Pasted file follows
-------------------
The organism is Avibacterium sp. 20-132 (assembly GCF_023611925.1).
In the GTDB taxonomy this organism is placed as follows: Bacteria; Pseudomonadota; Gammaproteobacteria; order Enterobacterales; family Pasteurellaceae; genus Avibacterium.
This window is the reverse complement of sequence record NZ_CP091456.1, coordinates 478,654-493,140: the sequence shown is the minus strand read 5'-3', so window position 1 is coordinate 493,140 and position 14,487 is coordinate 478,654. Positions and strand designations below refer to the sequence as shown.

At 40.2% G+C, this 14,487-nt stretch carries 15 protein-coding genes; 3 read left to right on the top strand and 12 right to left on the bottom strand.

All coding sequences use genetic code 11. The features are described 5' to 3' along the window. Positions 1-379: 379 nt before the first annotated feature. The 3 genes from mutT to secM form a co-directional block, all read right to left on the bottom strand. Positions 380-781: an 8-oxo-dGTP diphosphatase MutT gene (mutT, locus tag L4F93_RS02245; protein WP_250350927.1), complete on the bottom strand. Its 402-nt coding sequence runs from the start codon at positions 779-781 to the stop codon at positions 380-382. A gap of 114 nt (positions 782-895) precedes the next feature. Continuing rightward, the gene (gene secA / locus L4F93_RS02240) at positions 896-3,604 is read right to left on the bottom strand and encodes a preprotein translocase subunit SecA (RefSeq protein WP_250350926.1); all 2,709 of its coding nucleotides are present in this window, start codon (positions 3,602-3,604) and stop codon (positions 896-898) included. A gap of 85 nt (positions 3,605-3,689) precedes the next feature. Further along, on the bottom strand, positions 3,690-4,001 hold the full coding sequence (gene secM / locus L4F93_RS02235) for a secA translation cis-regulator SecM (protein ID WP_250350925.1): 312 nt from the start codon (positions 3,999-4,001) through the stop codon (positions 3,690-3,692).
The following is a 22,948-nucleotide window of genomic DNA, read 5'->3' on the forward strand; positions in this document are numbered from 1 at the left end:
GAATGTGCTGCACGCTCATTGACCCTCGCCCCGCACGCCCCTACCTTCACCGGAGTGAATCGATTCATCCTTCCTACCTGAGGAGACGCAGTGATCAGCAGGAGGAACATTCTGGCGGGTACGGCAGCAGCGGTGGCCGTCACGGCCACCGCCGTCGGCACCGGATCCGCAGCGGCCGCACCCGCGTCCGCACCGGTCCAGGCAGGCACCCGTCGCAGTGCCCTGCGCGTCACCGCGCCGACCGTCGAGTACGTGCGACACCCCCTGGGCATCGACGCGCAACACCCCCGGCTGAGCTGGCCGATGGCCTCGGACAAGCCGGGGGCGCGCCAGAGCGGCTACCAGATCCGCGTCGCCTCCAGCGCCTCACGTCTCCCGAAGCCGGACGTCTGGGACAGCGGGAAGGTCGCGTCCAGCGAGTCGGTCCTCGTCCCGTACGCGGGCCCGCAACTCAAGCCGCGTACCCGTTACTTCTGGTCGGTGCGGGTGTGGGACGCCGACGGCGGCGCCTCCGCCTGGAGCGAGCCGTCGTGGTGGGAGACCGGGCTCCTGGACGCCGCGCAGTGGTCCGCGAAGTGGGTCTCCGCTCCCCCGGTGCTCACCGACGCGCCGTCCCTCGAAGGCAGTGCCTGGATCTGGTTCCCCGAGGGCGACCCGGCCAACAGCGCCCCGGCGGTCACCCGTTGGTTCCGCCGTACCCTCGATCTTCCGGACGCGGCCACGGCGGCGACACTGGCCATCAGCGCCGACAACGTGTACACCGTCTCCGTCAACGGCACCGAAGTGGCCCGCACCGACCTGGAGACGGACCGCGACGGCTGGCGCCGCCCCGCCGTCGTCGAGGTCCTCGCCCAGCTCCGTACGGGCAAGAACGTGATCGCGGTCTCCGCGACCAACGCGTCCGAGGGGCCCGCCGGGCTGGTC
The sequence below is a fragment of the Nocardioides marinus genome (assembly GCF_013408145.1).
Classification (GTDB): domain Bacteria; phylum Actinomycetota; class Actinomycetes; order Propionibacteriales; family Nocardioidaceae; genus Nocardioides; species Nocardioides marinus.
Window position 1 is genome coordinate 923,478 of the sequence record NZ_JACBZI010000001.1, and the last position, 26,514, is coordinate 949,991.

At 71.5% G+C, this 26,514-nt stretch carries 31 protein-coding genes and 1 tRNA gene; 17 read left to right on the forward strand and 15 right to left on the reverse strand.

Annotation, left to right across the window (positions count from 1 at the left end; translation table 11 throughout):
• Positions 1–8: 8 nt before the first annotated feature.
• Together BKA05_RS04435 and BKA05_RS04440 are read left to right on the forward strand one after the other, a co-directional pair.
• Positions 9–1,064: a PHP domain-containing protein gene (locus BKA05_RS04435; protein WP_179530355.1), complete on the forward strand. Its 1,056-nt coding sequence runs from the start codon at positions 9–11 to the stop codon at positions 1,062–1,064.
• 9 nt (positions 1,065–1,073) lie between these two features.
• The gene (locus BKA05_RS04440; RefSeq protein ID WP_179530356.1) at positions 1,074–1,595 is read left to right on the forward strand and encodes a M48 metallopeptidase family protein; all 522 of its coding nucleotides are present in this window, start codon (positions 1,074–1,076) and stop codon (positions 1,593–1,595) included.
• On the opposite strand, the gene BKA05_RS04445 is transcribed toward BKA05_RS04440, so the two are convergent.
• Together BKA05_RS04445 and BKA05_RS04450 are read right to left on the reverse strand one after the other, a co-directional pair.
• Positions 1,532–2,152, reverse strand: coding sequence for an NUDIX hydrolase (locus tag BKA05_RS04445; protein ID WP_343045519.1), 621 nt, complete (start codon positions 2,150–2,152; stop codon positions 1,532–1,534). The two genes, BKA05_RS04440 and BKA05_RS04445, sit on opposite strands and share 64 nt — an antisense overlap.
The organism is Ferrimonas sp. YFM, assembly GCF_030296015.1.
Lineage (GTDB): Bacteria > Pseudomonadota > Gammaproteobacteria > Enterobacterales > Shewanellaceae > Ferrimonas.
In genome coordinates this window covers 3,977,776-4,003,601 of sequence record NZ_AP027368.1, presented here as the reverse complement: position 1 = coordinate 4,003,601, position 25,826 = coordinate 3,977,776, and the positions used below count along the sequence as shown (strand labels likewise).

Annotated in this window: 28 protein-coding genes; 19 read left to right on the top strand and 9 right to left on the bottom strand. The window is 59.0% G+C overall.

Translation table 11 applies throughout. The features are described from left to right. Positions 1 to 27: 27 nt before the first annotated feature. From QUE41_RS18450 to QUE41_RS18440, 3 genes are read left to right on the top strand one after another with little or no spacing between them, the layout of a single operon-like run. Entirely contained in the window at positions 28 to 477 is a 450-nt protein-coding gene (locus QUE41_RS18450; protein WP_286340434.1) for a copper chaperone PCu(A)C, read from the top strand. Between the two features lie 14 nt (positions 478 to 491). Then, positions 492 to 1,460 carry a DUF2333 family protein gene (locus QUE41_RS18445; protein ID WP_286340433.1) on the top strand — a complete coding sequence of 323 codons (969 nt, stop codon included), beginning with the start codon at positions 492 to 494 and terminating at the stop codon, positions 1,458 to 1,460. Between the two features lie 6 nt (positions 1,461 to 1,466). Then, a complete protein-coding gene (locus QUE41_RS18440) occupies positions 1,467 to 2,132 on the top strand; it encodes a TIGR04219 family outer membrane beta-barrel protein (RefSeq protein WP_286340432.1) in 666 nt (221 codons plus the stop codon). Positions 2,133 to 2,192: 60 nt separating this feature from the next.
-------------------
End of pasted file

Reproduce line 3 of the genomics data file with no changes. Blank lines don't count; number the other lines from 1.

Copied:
This window is the reverse complement of sequence record NZ_CP091456.1, coordinates 478,654-493,140: the sequence shown is the minus strand read 5'-3', so window position 1 is coordinate 493,140 and position 14,487 is coordinate 478,654. Positions and strand designations below refer to the sequence as shown.